About 40,000 PG & E customers in California lose power due to the fear of fire

About 40,000 Pacific gas and electric customers were without electricity on Thursday and will not be back until Friday. About 5,000,000 people could lose more power later Thursday, PG&E spokesman Danny Boyles told CNN.

The Public Safety Power Shutdown or PSPS spans 24 counties in Northern California.

PG&E initially estimated. 53,000 customers will lose power in the latest shutdown.

Wildfires are becoming increasingly destructive.  We need to evaluate how and where we build our homes

The first phase, which began at 6 p.m. Wednesday, will affect approximately 33,000 customers in the Northern Sierra Futils and North Bay mountains, affecting Butt, Lake, Napa, Nevada, Plumus, Shasta, Solano, Sonoma, Tehama, Yolo and Yuba counties. PG & EA said in a news release on Wednesday.

The second phase was scheduled for 8 p.m. Wednesday, affecting approximately 19,000 customers in parts of the Sierra Futils, Bay Area and Santa Cruz mountain counties, including Almeida, Amador, Calaveras, Contra Costa, El Dorado, Monterrey, Nevada. , San Mateo, Santa Clara, Santa Cruz and Sierra Counties.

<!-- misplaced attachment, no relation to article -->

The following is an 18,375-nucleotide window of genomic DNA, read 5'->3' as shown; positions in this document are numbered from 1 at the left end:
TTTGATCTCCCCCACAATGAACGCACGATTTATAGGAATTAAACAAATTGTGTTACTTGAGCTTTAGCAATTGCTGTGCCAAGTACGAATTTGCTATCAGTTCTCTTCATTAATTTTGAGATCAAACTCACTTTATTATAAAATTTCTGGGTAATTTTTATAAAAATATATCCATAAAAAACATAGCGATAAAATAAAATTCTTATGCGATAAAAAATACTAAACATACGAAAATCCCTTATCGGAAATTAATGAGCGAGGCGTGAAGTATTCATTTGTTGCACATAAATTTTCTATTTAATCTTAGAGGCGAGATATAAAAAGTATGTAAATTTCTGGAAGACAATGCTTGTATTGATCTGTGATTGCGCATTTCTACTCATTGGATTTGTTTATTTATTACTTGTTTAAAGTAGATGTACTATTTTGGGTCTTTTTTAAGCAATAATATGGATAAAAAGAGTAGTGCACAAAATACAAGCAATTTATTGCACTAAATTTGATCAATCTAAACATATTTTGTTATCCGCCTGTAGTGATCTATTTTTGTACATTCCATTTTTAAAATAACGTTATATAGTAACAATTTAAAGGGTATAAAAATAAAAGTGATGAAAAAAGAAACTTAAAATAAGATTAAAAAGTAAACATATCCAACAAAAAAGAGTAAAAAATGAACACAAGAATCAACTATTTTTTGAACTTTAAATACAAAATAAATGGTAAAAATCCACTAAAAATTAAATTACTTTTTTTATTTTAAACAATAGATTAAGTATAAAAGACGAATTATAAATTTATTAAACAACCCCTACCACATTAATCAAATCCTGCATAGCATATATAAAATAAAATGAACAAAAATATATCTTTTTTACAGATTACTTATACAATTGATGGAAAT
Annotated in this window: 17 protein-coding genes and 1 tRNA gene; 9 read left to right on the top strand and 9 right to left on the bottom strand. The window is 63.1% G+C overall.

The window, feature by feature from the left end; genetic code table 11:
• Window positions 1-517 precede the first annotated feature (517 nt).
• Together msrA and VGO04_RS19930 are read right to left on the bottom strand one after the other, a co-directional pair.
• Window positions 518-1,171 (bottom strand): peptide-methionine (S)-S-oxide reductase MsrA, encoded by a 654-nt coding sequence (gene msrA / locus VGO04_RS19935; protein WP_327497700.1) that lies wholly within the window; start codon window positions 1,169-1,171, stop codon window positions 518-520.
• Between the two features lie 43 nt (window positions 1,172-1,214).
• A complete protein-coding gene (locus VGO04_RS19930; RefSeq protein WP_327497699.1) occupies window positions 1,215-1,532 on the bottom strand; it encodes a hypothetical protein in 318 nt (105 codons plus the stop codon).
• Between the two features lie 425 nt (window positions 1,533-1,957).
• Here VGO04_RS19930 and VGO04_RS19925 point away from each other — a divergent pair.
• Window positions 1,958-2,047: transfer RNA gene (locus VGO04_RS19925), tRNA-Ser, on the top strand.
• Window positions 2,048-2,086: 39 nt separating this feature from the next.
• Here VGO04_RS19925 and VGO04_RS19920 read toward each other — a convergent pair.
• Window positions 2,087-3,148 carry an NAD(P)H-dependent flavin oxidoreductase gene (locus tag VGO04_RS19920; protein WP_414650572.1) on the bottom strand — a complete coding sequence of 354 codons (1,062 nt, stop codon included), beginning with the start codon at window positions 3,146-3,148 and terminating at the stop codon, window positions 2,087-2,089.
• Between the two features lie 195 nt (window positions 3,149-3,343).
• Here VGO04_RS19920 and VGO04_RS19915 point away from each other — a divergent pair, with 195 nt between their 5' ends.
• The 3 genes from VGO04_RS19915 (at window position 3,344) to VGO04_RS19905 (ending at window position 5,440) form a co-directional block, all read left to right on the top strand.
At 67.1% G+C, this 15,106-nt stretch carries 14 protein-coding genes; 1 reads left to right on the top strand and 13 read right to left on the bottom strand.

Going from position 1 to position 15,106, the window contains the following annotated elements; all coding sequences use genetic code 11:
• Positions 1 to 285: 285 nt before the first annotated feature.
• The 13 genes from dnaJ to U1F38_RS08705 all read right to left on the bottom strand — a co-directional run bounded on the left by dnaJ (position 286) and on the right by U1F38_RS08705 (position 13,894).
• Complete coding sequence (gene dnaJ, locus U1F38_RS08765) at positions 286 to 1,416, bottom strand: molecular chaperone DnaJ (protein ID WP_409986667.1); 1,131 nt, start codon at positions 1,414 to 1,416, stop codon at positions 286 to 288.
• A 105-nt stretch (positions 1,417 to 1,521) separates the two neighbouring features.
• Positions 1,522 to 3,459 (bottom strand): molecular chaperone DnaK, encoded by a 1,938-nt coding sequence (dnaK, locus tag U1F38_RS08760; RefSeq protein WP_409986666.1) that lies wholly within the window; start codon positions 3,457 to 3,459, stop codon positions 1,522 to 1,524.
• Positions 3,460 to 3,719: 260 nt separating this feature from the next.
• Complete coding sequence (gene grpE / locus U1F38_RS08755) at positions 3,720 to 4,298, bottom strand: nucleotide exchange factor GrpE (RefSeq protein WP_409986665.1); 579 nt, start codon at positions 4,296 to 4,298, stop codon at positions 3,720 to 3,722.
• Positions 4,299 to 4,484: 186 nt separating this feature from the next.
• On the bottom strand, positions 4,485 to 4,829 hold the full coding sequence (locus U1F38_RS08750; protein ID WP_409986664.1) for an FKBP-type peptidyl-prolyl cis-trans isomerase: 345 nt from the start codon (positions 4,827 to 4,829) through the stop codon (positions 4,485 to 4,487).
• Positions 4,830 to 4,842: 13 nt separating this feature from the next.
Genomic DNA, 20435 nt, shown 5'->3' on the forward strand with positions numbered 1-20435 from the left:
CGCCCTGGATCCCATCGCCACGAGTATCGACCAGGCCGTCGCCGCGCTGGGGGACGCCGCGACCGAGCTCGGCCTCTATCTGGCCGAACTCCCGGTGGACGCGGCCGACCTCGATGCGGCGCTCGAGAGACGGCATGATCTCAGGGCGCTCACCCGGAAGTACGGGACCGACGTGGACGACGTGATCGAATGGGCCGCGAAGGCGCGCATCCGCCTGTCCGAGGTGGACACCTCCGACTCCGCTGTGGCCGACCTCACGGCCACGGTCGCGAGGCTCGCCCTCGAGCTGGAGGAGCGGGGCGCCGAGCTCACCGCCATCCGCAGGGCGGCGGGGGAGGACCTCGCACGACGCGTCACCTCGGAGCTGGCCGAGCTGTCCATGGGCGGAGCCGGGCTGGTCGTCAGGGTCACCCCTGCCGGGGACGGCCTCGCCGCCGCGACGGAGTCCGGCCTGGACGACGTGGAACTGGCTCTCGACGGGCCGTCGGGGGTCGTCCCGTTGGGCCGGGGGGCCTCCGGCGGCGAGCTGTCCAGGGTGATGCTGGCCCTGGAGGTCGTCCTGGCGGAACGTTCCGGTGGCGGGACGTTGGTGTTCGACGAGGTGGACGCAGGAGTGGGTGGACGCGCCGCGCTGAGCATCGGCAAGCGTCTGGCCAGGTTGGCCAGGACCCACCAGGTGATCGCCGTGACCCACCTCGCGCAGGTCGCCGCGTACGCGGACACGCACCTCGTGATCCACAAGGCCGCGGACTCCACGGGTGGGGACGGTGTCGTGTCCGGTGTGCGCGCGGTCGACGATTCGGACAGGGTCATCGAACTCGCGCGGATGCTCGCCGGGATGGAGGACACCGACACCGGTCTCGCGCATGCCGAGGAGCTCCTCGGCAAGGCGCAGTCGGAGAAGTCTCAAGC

The third phase, starting Thursday, will affect about 700 customers in parts of Amador, Calaveras, Humboldt and Trinity County.

PG&E expects all affected customers to have their power restored by Friday night.

PG&E officials said during a news conference that the event affected fewer customers than previous similar events, covering most of the counties.

About 100,000 customers in California could lose power due to the fear of fire
Last year, one of the company’s PSPs affected about 738,000 customers, the company said. According to California Governor Gavin News, some were left in the dark for days, demanding that the company be given a waiver or credit.

“We understand that the power shuttles are more than an inconvenience to our customers and we did not live up to their expectations when it came to approaching this event.”

“It’s important to remember that the sole purpose of these power shuttles is to reduce the risk of catastrophic wildfires in the communities we serve.”

Cherry Mossberg of CNN contributed to this report.